Weekly Economic Briefing

How far does the apple fall?

20 June 2017


Last week, this column discussed the populist upswing that has taken hold in the Eurozone in recent years, highlighting the importance of disillusioned, disenfranchised younger voters as a key driving force for this phenomenon. Further to this, older middle class voters have also provided support to populist leaders in Europe and the US. This should come as little surprise given the rise in income inequality over recent decades, which has affected this group of voters. If mainstream policymakers wish to address the issues driving the populist agenda, difficult questions must be answered regarding income inequality. One of the tougher ones to answer is whether at least some of the problems around income inequality in European economies could be related to deeper issues around social mobility which are determined at the school level and, indeed, even earlier.

Like father like son?
The catchment effect

In a piece of research from 2010, the OECD made this case, highlighting that the building blocks around wage inequality often begin at home, although the degree of mobility differs significantly across European countries. Intergenerational earnings elasticity – measuring the strength of the link between parents’ and children’s wages – was found to be lowest in Denmark, Austria, Norway and Finland, suggesting comparatively high rates of social mobility in these economies. However, parents’ incomes were found to have a much larger effect on their children’s earnings in France, Spain and Italy (see Chart 6), signalling poor mobility. The OECD paper also presented similar findings around educational attainment. Access and equality in secondary education are likely to influence tertiary education attainment, which brings a wage premium in many countries (although this varies depending on the economy). The authors note that success at secondary school and tertiary educational attainment is affected by parental levels of education – the impact is strongest in France and Belgium at secondary level and Italy, Finland and Denmark at tertiary level. However, the catchment area is key in Europe, with the average socioeconomic background of pupils in the school a key driver of performance (see Chart 7).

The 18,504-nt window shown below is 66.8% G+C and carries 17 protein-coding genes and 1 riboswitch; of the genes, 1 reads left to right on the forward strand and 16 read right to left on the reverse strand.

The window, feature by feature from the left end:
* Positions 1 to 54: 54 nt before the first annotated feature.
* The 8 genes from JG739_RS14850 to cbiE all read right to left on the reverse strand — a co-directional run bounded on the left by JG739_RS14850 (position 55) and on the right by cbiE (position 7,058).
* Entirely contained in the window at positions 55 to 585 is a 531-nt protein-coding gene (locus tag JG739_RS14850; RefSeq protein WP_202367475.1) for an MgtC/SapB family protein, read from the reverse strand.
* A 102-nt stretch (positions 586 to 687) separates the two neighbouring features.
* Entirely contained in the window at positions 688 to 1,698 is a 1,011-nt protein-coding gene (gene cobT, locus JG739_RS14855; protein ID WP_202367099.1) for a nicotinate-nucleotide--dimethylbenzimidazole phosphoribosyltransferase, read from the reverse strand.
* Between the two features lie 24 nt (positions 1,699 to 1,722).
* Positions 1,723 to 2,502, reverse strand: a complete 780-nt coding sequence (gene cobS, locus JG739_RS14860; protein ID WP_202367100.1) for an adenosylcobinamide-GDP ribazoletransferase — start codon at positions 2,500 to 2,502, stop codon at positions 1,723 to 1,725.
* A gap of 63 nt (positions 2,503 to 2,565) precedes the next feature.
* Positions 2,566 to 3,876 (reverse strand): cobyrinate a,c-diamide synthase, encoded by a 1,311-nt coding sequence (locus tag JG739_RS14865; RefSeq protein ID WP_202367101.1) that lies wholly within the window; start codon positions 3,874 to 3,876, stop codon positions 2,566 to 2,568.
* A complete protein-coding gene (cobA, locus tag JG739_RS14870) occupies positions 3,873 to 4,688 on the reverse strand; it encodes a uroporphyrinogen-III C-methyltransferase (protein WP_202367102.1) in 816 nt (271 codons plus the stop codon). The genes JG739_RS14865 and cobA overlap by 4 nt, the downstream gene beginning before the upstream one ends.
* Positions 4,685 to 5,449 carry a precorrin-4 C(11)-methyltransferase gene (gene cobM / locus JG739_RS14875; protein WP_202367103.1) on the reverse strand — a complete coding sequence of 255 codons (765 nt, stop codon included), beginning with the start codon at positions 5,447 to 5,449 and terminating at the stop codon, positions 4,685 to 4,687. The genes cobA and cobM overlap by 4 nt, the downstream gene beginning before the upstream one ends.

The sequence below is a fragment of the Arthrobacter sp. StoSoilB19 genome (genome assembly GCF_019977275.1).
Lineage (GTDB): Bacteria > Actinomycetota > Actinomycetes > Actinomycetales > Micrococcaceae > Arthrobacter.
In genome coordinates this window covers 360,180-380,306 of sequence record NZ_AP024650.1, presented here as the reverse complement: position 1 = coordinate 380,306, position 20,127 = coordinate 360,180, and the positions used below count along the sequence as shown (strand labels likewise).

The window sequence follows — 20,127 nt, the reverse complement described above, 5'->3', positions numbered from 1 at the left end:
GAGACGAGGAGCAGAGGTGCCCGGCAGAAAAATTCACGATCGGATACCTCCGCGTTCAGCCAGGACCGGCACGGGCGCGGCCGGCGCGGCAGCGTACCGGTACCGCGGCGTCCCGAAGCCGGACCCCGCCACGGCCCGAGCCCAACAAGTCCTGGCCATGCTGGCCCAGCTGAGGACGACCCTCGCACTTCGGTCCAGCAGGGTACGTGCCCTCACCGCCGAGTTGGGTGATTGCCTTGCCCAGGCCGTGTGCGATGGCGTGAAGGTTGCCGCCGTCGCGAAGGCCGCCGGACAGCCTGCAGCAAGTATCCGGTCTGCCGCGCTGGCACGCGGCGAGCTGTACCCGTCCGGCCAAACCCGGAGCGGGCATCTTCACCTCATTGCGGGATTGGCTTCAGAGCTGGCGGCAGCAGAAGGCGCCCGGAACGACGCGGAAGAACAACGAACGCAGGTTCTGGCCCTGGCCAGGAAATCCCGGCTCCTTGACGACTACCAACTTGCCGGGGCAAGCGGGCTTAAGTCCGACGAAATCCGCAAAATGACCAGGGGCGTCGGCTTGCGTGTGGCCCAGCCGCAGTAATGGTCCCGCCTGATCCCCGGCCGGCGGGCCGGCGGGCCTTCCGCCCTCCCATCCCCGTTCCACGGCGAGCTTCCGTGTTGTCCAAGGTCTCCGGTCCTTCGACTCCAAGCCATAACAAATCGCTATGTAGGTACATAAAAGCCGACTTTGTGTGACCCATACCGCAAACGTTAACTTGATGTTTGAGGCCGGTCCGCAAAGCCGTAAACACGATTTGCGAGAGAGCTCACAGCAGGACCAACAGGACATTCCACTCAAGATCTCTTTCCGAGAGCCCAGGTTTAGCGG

So, should policymakers focus their efforts on education? It wouldn’t be a bad place to start. There has been a movement towards early age intervention, which can be very effective in redressing the birth lottery effect within countries. This might be especially useful in the context of the refugee crisis and associated influx of young children from non-native language backgrounds into European countries. Finding solutions later on is tricky, given that schooling at the secondary level varies so much from member to member within the EU. More broadly, targeted redistributive policies like unemployment benefits and housing planning can dampen the intergenerational socioeconomic effect according to the OECD. Beyond domestic policy solutions, the EU’s single market creates opportunities for addressing social mobility in another way. Free movement of labour can allow for EU workers to ‘follow the money’ to more lucrative careers in other member states. In practice, labour mobility between member states has been disappointingly low. EU policies are attempting to address some of the practical barriers to movement by improving the comparability and recognition of qualifications and removing red tape.

Stephanie Kelly, Political Economist


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